Prove a limit exists and find it if $x_{n+1} = 1- {1\over 4x_n}$, where $x_1 = a$ and range of $a$ is given.

Given a recurrence relation: $$x_{n+1} = 1- {1\over 4x_n} \\ x_1 = a \in\Bbb R \\ n\in\Bbb N$$ Prove that the limit exists and evaluate: $$\lim_{n\to\infty}x_n$$ given $$a$$: \begin{align*} a &> {1\over 2} \tag 1\\ a &\in \left(0, {1\over 4}\right) \tag 2\\ a & < 0 \tag3 \end{align*}

First find possible values of the limit by finding fixed points of the recurrence. Suppose $$\lim x_n = L$$, then: $$L = 1 - {1\over 4L} \iff L = {1\over 2}$$

Start with case $$(1)$$.

Boundedness. Using induction one may show that the sequence is bounded below, after that what is left to prove is monotonicity of $$x_n$$: \begin{align} x_1 > {1\over 2} &\iff 4x_1 > 2 \\ &\iff {1\over 4x_1} < {1\over 2} \\ &\iff -{1\over 4x_1} > -{1\over 2} \\ &\iff \underbrace{1-{1\over 4x_1}}_{x_2} > {1\over 2} \end{align} Suppose $$x_n > {1\over 2}$$, then: $$x_n > {1\over 2} \implies \underbrace{1 - {1\over 4x_n}}_{x_{n+1}} > {1\over 2}$$ Monotonicity. Consider the following expression: $$x_{n+1} - x_n = 1 - {1\over 4x_n} - x_n \\ x_{n+1} - x_n = \frac{4x_n - 1 - x_n^2}{4x_n} = \frac{\overbrace{-(x_n - 1)^2}^{<0}}{\underbrace{2x_n}_{>0}} \\ \implies x_{n+1} < x_n$$ Now by monotone convergence theorem: $$\boxed{\lim_{n\to\infty}x_n = {1\over 2}}$$

Proceed to case $$(2)$$. Here we have: \begin{align} x_1 \in \left(0, {1\over 4}\right) &\implies {1\over x_1} \in (4, +\infty) \\ &\implies {1\over 4x_1} \in (1, +\infty) \\ &\implies -{1\over 4x_1} \in (-\infty, -1)\\ &\implies \underbrace{1-{1\over 4x_1}}_{x_2} \in (-\infty, 0) \end{align}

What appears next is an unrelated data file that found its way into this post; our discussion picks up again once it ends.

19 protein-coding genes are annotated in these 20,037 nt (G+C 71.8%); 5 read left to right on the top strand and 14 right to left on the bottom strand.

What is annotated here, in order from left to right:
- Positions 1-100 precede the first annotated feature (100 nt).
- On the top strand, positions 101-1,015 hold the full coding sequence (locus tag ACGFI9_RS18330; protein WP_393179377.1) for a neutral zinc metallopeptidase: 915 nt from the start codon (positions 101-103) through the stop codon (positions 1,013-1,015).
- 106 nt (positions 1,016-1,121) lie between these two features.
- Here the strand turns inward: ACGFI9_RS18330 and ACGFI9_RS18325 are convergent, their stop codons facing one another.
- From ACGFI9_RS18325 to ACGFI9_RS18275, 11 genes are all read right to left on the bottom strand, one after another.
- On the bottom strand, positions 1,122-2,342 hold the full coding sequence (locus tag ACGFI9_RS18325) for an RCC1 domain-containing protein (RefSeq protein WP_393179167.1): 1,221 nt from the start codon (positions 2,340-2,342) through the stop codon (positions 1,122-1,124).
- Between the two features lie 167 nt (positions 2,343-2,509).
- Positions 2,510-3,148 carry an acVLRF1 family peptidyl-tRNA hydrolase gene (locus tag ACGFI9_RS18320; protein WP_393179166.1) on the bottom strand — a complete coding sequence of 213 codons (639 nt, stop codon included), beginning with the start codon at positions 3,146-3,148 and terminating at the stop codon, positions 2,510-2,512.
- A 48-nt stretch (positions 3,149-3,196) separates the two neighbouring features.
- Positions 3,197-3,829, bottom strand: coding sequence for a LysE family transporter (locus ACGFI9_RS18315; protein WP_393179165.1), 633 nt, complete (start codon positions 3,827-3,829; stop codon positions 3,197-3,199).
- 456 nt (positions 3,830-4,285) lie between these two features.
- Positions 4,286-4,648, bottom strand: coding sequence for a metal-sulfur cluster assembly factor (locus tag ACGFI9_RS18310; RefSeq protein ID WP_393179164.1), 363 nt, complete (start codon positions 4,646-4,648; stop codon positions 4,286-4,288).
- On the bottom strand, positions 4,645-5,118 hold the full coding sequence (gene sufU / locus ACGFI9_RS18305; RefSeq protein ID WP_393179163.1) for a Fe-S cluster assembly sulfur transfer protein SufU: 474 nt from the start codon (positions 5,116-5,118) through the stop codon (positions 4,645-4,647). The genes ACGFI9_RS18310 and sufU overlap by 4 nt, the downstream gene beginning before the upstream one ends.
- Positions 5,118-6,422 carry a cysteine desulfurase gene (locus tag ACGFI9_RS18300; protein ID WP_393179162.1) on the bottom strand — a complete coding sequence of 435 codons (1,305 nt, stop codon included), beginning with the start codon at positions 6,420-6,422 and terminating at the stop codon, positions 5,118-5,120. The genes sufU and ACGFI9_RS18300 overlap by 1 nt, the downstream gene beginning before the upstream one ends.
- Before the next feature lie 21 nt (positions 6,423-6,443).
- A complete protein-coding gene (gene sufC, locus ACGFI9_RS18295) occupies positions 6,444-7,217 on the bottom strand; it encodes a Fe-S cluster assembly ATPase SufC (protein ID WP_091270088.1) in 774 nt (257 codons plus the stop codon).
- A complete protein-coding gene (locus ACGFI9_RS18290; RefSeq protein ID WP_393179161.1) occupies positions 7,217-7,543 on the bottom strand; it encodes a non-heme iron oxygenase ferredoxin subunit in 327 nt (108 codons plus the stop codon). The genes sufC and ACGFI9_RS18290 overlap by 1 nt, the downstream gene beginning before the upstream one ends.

By this we have that $$x_2$$ is less than $$0$$. Try one more: \begin{align} x_2 \in(-\infty, 0) &\implies {1\over x_2} \in (-\infty, 0) \\ &\implies -{1\over 4x_2} \in (0, +\infty) \\ &\implies \underbrace{1-{1\over 4x_2}}_{x_3} \in (1, +\infty) \\ \end{align}

Here we got $$x_3 > 1 > {1 \over 2}$$. That means we could reindex the sequence from case $$(1)$$ and set $$x_3$$ as $$x_1$$ in $$(1)$$. Which by monotone convergence theorem once again yields: $$\boxed{\lim_{n\to\infty} x_n = {1\over 2}}$$

There is actually a third case which was not originally in the post. Here is the reasoning related to it: \begin{align} x_1 \in (-\infty, 0) &\implies {1\over 4x_1} \in (-\infty, 0) \\ &\implies -{1\over 4x_1} \in (0, +\infty) \\ &\implies 1-{1\over 4x_1} \in (1, +\infty) \end{align}

As in case $$(2)$$ lets consider one more term: \begin{align} x_2 \in (1, +\infty) &\implies {1\over x_2} \in (0, 1)\\ &\implies {1\over 4x_2} \in \left(0, {1\over 4}\right) \\ &\implies -{1\over 4x_2} \in \left(-{1\over 4}, 0\right) \\ &\implies \underbrace{1-{1\over 4x_2}}_{x_3} \in \left({3\over 4}, 1\right) \\ \end{align}

Here we may either proceed with induction or, since $$x_3 > {1\over 2}$$, use this result in $$(1)$$. From which it follows that the limit: $$\boxed{\lim_{n\to\infty}x_n = {1\over 2}}$$

Thanks to @Did I know a cobweb plot gives a lot of useful information. So here is a sandbox I've been using.

I would like to kindly request a verification of the solution above, any notes or nitpicks are appreciated. Thank you!